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Do I need axiom of choice in this proof here?

I think not: at each step we choose one element from a set $N - \langle g_1, \dots, g_k \rangle $. So while there is indeed a countable number of sets involved from which we choose elements, I could also think of the process as follows:

Assume $N$ is generated uncountably. Let $C = \{g_1 , g_2, \dots \}$ be a countable subset of the generators of $N$. (So far we have not used choice, right?) We may write $C$ as a countable union of singleton sets $\bigcup_n \{g_n\}$. But now we can write down an explicit choice function: Let $c(\{x\}) = x$. Since the union is countable, we may consider the choice function $\tilde{c}: \mathbb N \to C, n \mapsto g_n$.

From here, we can finish the argument as follows: Then the following is an increasing chain of submodules: $\langle \tilde{c}(1) \rangle \subset \langle \tilde{c}(1), \tilde{c}(2) \rangle \subset \dots$, avoiding the axiom of choice.

Would someone tell me where my argument is flawed? Thanks.

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3  
Choosing a countable subset does use choice. –  Grumpy Parsnip Jul 21 '12 at 11:09
    
You should think about how you would prove a countable subset of an uncountable exists. The proof will boil down to: first I pick $g_1$. Okay that didn't exhaust the set. So now I can pick $g_2$... You are making infinitely many arbitrary choices, so A.C. kicks in. –  Grumpy Parsnip Jul 21 '12 at 11:11
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Hodges [Six impossible rings] showed there exists (a model of ZF minus choice in which there exists) a ring satisfying the ascending chain condition but also having a non-finitely-generated ideal. –  Zhen Lin Jul 21 '12 at 11:11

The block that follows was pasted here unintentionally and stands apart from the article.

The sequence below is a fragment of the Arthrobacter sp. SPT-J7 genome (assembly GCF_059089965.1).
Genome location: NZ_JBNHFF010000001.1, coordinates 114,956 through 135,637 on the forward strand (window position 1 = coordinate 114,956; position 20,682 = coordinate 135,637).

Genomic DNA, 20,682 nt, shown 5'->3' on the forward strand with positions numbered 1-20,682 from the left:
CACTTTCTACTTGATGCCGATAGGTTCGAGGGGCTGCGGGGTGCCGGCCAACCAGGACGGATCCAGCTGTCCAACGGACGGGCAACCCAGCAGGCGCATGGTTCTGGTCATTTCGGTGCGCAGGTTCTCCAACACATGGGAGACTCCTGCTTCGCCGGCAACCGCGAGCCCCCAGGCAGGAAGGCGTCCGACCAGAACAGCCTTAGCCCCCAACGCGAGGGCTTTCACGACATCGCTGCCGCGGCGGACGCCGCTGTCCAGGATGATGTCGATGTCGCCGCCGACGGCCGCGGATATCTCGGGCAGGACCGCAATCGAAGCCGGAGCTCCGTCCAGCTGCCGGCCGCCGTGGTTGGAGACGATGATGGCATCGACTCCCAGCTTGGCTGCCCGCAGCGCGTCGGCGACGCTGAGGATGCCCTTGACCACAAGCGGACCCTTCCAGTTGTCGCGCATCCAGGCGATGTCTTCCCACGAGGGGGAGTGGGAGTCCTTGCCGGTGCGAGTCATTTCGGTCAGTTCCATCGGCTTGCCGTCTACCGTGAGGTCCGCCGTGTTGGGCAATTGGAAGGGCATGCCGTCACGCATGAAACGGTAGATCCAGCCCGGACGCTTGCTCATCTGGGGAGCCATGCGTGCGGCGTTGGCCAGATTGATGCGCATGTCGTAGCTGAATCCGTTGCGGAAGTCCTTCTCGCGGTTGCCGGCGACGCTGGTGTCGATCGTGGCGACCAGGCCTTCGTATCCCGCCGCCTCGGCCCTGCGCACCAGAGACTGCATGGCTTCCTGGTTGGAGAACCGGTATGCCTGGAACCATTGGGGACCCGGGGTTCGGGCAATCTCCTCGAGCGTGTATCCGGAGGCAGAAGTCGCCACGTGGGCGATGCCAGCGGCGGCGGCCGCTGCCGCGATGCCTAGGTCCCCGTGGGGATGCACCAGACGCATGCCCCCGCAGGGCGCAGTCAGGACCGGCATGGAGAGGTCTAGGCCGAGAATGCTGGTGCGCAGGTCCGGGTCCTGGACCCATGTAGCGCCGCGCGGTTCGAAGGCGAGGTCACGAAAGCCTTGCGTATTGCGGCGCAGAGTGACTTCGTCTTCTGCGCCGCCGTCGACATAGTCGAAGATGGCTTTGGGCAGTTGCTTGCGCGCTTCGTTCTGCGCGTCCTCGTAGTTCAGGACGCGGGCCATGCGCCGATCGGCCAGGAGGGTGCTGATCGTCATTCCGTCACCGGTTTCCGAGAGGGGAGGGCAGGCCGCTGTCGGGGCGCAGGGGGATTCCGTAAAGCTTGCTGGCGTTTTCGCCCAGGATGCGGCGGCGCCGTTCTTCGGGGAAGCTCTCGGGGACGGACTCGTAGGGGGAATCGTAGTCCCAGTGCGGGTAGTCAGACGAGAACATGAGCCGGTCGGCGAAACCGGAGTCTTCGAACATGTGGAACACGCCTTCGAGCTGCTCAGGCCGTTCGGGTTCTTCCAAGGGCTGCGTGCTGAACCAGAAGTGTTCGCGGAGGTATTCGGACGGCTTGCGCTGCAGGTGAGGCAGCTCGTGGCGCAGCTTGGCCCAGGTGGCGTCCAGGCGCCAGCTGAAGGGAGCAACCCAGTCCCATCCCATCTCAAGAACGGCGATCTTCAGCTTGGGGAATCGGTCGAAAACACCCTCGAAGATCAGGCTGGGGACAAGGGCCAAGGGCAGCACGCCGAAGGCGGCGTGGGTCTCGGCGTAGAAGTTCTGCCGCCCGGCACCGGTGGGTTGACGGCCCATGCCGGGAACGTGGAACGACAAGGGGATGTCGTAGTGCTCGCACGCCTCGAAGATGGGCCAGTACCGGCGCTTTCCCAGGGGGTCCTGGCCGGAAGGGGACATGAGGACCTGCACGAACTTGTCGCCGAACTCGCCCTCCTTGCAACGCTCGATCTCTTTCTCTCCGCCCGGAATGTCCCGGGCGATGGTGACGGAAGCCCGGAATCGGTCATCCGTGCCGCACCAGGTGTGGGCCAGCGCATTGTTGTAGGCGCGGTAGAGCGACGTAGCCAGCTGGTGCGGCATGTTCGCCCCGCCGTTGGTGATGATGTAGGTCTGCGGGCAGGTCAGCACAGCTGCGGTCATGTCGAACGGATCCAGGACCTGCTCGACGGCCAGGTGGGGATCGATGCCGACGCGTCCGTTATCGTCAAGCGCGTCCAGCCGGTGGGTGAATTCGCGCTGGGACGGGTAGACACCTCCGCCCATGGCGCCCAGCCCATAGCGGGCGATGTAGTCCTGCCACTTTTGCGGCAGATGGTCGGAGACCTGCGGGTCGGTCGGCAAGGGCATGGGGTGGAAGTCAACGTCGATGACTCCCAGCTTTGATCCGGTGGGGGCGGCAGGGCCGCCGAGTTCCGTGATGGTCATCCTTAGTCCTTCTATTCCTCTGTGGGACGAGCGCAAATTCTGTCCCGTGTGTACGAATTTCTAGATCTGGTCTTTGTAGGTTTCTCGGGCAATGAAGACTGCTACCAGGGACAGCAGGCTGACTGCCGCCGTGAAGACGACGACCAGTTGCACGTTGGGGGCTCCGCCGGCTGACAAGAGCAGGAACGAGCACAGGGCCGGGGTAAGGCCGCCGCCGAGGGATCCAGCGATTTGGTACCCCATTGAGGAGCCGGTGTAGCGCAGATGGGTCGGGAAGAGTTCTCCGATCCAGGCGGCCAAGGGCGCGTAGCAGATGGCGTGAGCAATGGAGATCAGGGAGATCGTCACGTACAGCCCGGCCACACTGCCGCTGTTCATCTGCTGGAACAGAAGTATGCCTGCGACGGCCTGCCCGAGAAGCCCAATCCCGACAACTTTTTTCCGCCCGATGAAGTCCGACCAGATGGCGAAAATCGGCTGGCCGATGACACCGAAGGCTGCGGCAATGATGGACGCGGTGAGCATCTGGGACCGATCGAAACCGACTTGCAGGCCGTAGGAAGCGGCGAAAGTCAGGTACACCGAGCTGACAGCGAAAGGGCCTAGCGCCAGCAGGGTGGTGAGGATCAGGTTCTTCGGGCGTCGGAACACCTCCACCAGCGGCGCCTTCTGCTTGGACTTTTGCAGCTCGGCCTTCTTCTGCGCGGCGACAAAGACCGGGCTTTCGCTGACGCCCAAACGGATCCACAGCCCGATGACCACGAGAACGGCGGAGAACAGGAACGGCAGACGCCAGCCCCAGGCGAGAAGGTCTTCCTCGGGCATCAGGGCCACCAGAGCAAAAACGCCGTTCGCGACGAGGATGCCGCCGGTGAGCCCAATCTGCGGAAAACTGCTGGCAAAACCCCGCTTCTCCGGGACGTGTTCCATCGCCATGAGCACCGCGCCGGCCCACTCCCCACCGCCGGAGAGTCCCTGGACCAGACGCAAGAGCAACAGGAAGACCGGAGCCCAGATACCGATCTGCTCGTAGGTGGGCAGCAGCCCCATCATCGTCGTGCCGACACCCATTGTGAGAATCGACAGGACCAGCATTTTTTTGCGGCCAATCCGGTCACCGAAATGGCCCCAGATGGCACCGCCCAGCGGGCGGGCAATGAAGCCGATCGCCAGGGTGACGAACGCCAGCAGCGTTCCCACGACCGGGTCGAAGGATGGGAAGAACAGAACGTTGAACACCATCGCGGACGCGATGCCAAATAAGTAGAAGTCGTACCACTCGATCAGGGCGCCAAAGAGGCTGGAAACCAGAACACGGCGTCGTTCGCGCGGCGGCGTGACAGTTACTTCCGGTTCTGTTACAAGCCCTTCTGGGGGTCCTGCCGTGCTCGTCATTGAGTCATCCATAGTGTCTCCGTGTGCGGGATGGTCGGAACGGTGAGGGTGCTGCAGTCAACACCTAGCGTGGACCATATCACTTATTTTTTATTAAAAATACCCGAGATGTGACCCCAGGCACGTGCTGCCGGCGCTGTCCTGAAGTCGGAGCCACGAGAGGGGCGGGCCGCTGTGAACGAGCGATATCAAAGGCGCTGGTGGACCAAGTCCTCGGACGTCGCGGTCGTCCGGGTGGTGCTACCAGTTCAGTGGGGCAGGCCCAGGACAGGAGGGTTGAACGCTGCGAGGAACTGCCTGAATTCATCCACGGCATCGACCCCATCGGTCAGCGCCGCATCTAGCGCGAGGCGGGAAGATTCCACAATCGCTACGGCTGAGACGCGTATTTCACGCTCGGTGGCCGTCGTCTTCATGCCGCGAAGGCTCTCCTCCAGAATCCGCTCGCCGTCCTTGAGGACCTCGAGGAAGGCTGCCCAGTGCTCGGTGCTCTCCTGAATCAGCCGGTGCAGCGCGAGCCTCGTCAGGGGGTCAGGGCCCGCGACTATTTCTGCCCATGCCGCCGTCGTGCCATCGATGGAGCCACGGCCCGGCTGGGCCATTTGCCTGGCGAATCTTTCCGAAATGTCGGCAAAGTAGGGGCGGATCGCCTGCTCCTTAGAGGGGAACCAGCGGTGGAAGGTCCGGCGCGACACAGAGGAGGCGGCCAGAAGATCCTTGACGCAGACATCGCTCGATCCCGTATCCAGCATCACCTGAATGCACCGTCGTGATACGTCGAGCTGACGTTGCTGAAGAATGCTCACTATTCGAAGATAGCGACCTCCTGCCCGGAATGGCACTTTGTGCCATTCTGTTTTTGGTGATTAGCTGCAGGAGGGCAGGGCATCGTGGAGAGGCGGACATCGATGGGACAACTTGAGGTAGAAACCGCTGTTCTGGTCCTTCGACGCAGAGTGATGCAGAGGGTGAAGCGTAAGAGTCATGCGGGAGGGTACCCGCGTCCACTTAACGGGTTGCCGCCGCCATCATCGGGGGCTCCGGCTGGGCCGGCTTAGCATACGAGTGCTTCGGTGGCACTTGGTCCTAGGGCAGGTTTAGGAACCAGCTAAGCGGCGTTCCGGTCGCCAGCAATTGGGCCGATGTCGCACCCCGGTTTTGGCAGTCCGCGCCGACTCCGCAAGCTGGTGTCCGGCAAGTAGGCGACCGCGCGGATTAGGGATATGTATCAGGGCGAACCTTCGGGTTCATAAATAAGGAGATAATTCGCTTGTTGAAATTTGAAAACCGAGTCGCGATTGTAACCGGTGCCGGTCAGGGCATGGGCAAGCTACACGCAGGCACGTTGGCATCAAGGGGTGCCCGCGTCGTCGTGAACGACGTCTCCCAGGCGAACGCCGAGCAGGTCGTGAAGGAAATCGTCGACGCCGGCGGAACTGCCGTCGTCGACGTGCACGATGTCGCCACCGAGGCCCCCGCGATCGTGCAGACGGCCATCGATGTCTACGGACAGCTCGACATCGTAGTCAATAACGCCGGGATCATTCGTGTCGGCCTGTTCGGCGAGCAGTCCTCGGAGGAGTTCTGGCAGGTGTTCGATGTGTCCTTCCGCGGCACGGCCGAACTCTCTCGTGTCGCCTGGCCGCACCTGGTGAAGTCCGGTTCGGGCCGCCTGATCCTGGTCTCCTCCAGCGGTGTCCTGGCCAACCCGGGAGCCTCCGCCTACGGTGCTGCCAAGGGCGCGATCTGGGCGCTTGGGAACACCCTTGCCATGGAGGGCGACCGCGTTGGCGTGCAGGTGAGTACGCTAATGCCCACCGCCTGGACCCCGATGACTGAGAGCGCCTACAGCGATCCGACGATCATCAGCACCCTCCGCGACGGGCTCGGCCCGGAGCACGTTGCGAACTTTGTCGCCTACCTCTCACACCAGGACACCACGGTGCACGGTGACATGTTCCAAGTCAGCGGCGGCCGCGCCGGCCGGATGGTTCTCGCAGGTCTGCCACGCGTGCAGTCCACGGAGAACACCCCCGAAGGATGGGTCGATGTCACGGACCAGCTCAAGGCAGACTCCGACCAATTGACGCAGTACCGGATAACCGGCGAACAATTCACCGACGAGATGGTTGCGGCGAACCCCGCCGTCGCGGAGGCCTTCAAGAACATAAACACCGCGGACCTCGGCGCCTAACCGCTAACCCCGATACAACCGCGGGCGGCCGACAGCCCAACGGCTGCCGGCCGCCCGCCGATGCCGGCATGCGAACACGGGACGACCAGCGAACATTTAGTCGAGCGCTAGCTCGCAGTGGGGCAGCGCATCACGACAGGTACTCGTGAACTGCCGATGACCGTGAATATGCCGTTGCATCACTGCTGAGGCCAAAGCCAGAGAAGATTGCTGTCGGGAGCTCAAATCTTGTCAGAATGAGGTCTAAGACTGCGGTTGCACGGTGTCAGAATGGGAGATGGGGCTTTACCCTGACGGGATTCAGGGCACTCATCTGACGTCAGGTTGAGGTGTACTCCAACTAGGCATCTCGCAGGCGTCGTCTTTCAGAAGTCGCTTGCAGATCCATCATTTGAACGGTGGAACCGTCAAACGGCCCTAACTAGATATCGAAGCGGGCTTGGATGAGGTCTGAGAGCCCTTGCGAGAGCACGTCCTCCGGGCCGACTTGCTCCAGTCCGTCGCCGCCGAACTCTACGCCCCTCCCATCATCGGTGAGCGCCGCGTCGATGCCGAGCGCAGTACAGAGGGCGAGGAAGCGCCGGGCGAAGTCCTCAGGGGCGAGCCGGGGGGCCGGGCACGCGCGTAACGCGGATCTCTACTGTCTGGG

@JimConant Right, thanks Jim! –  Matt N. Jul 21 '12 at 11:24

1 Answer 1

up vote 13 down vote accepted

There is a delicate point about the definition of Noetherian which requires the axiom of choice.

Let $X$ be an amorphous set, namely an infinite set that cannot be partitioned into two disjoint infinite subsets. Such $X$ has the interesting property that if ${\cal A\subseteq P}(X)$ is a chain, then $\cal A$ is finite.

Now let $M=\bigoplus_X\mathbb Z$ as a module over $\mathbb Z$. Every chain of modules is finite, simply since it defines a chain of subsets of $X$ and every such chain is finite.

On the other hand, it is clear that $M$ is not finitely generated and therefore not Noetherian in the definition that "every submodule is finitely generated", simply take $M$ itself to be that submodule. We also have that the family of finitely generated submodules does not have a maximal element.


It should be remarked that the equivalence between "every module is finitely generated" and "every non-empty family of submodules has a maximal element" requires the axiom of choice (specifically it requires Dependent Choice, which amongst other things implies that every infinite set has a countably infinite subset).

More:

  1. Can one avoid AC in the proof that in Noetherian rings there is a maximal element for each set?
  2. Where is the Axiom of choice used?
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1  
To be precise, it is the implication from "every submodule is finitely generated" to "every nonempty family of submodules has a maximal element" that uses some choice. Going from the latter to the former does not require AC. –  Arturo Magidin Jul 21 '12 at 21:09

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